On Oct. 27, multiple events nearly triggered a war. Perhaps the most dangerous moment was when the Soviet B-59 submarine deployed to Cuba was “signaled” by the USS Beale and USS Cony through the use of sonar, practice depth charges, and hand grenades. The Soviet submarine was carrying a 15-ton nuclear torpedo but was ordered to use it only if American forces blew a hole in the hull or orders came down from Moscow.
Despite the orders limiting use of the torpedo, submarine commander Capt. Vitali Savistky was urged by his political officer to fire. It was only through the urging of Capt. Vasili Arkhipov that it wasn’t fired. If it had, the Cuban Missile Crisis could have easily erupted into all-out nuclear war.
The most obvious target for the torpedo would have been the aircraft carrier USS Randolph that was part of the force shadowing the B-59. With a 15-kiloton warhead, the torpedo would have sank the Randolph and likely other nearby ships.
For comparison, an 8-kiloton explosion looks like this:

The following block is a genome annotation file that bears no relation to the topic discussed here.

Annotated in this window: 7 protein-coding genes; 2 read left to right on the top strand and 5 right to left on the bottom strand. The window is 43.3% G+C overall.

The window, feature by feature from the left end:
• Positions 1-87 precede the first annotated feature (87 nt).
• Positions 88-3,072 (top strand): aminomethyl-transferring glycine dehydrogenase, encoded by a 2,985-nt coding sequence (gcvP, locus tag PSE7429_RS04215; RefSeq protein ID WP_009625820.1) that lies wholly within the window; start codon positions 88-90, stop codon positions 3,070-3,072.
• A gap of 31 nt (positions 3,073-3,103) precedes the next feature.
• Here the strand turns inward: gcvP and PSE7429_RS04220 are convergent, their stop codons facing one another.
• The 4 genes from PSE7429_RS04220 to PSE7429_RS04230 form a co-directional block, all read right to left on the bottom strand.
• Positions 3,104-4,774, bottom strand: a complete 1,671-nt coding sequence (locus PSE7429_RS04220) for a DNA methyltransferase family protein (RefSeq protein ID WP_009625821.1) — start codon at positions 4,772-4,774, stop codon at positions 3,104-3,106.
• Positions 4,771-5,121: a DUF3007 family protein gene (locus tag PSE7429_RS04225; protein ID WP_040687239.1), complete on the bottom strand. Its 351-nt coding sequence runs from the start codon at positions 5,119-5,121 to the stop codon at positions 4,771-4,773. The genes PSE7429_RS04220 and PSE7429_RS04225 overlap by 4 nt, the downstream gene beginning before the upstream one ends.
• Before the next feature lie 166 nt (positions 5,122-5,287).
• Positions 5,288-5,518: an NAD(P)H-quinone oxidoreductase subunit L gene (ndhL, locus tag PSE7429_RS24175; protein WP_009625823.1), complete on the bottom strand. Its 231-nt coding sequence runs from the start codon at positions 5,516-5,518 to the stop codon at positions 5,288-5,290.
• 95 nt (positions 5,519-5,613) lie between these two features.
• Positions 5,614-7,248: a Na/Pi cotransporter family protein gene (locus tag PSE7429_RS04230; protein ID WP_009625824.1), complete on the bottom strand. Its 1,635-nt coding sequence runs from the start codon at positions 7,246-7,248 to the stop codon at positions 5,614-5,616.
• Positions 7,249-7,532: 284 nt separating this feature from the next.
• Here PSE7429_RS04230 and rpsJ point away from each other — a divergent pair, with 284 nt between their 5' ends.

Just the loss of the Randolph would have meant over 3,000 sailors and Marines were dead. The fact that the B-59 would have also been destroyed would be little solace and America would be forced to respond. Since a U-2 had already been shot down and the pilot killed over Cuba, the most likely retaliation route for the Americans would have been the bombing of Soviet missile sites in Cuba.
The Air Force had a plan for this, but it expected hundreds of sorties would be needed to wipe out 90 percent of the missiles. With only a few sorties available before a Soviet response, at least one-third of the 24 sites and 36 medium-range ballistic missiles would survive.
To prevent those missiles from being used, America could have ordered an amphibious invasion, an airborne assault, and an overland push from Guantanamo Bay, Cuba.
This would’ve likely triggered a massacre of American troops.
In reality, the Soviets had 40,000 troops and 92 tactical nukes. 12 Luna missiles carried 2-kiloton warheads to a maximum range of 17 nautical miles. 80 Sopka-variant cruise missiles with a range of 40 nautical miles carried 12-kiloton warheads.
At this point, both sides would be forced into full nuclear war. Russia would have to attempt a pre-emptive strike to limit the number of nukes coming at them. America would try to limit the Soviet attack as well as punish Russia for its losses in Cuba.
The surviving missile launchers in Cuba would be the first to fire. Air Force strikes that made it through during the attempted invasion and bombing would have wiped out at least 16 launchers and 24 missiles. But the surviving eight launchers would begin preparations to fire as soon as the first sites were struck.